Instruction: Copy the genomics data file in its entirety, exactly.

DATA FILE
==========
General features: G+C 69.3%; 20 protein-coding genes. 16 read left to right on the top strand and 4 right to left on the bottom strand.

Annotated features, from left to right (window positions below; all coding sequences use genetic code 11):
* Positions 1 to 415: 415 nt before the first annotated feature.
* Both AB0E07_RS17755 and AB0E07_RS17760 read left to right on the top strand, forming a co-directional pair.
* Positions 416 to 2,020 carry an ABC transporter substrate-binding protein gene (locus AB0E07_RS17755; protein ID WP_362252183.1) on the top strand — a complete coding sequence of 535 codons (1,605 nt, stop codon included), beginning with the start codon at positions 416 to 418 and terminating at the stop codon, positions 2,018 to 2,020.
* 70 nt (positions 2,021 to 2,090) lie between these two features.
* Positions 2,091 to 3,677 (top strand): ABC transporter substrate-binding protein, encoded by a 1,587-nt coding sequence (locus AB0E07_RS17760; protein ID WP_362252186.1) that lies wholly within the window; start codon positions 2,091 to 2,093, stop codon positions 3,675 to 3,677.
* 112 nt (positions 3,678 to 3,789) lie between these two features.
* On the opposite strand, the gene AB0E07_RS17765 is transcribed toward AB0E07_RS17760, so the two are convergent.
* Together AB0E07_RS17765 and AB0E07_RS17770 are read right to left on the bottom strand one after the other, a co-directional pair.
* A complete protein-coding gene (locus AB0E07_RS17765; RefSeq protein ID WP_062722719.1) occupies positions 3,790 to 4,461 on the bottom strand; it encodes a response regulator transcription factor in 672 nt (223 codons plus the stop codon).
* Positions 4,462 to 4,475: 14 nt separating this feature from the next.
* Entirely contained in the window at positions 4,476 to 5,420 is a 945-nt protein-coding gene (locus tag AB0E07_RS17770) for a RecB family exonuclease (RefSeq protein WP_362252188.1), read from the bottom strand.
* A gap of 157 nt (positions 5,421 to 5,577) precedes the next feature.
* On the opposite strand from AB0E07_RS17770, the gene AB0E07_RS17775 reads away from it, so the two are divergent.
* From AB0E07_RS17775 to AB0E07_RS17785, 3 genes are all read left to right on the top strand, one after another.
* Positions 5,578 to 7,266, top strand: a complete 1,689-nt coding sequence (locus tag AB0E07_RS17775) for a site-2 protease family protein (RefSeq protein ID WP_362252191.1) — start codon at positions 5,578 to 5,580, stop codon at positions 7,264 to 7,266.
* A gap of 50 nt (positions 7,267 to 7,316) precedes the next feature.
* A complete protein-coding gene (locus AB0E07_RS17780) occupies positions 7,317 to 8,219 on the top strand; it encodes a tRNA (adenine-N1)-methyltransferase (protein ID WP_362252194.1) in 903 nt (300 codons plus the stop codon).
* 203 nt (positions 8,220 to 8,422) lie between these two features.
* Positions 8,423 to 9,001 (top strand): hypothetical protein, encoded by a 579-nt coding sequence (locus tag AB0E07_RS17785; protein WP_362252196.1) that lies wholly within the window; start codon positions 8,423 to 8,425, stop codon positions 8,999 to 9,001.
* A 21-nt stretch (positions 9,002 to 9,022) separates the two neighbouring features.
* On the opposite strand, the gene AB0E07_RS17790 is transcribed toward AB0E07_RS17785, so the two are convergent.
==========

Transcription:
General features: G+C 69.3%; 20 protein-coding genes. 16 read left to right on the top strand and 4 right to left on the bottom strand.

Annotated features, from left to right (window positions below; all coding sequences use genetic code 11):
* Positions 1 to 415: 415 nt before the first annotated feature.
* Both AB0E07_RS17755 and AB0E07_RS17760 read left to right on the top strand, forming a co-directional pair.
* Positions 416 to 2,020 carry an ABC transporter substrate-binding protein gene (locus AB0E07_RS17755; protein ID WP_362252183.1) on the top strand — a complete coding sequence of 535 codons (1,605 nt, stop codon included), beginning with the start codon at positions 416 to 418 and terminating at the stop codon, positions 2,018 to 2,020.
* 70 nt (positions 2,021 to 2,090) lie between these two features.
* Positions 2,091 to 3,677 (top strand): ABC transporter substrate-binding protein, encoded by a 1,587-nt coding sequence (locus AB0E07_RS17760; protein ID WP_362252186.1) that lies wholly within the window; start codon positions 2,091 to 2,093, stop codon positions 3,675 to 3,677.
* 112 nt (positions 3,678 to 3,789) lie between these two features.
* On the opposite strand, the gene AB0E07_RS17765 is transcribed toward AB0E07_RS17760, so the two are convergent.
* Together AB0E07_RS17765 and AB0E07_RS17770 are read right to left on the bottom strand one after the other, a co-directional pair.
* A complete protein-coding gene (locus AB0E07_RS17765; RefSeq protein ID WP_062722719.1) occupies positions 3,790 to 4,461 on the bottom strand; it encodes a response regulator transcription factor in 672 nt (223 codons plus the stop codon).
* Positions 4,462 to 4,475: 14 nt separating this feature from the next.
* Entirely contained in the window at positions 4,476 to 5,420 is a 945-nt protein-coding gene (locus tag AB0E07_RS17770) for a RecB family exonuclease (RefSeq protein WP_362252188.1), read from the bottom strand.
* A gap of 157 nt (positions 5,421 to 5,577) precedes the next feature.
* On the opposite strand from AB0E07_RS17770, the gene AB0E07_RS17775 reads away from it, so the two are divergent.
* From AB0E07_RS17775 to AB0E07_RS17785, 3 genes are all read left to right on the top strand, one after another.
* Positions 5,578 to 7,266, top strand: a complete 1,689-nt coding sequence (locus tag AB0E07_RS17775) for a site-2 protease family protein (RefSeq protein ID WP_362252191.1) — start codon at positions 5,578 to 5,580, stop codon at positions 7,264 to 7,266.
* A gap of 50 nt (positions 7,267 to 7,316) precedes the next feature.
* A complete protein-coding gene (locus AB0E07_RS17780) occupies positions 7,317 to 8,219 on the top strand; it encodes a tRNA (adenine-N1)-methyltransferase (protein ID WP_362252194.1) in 903 nt (300 codons plus the stop codon).
* 203 nt (positions 8,220 to 8,422) lie between these two features.
* Positions 8,423 to 9,001 (top strand): hypothetical protein, encoded by a 579-nt coding sequence (locus tag AB0E07_RS17785; protein WP_362252196.1) that lies wholly within the window; start codon positions 8,423 to 8,425, stop codon positions 8,999 to 9,001.
* A 21-nt stretch (positions 9,002 to 9,022) separates the two neighbouring features.
* On the opposite strand, the gene AB0E07_RS17790 is transcribed toward AB0E07_RS17785, so the two are convergent.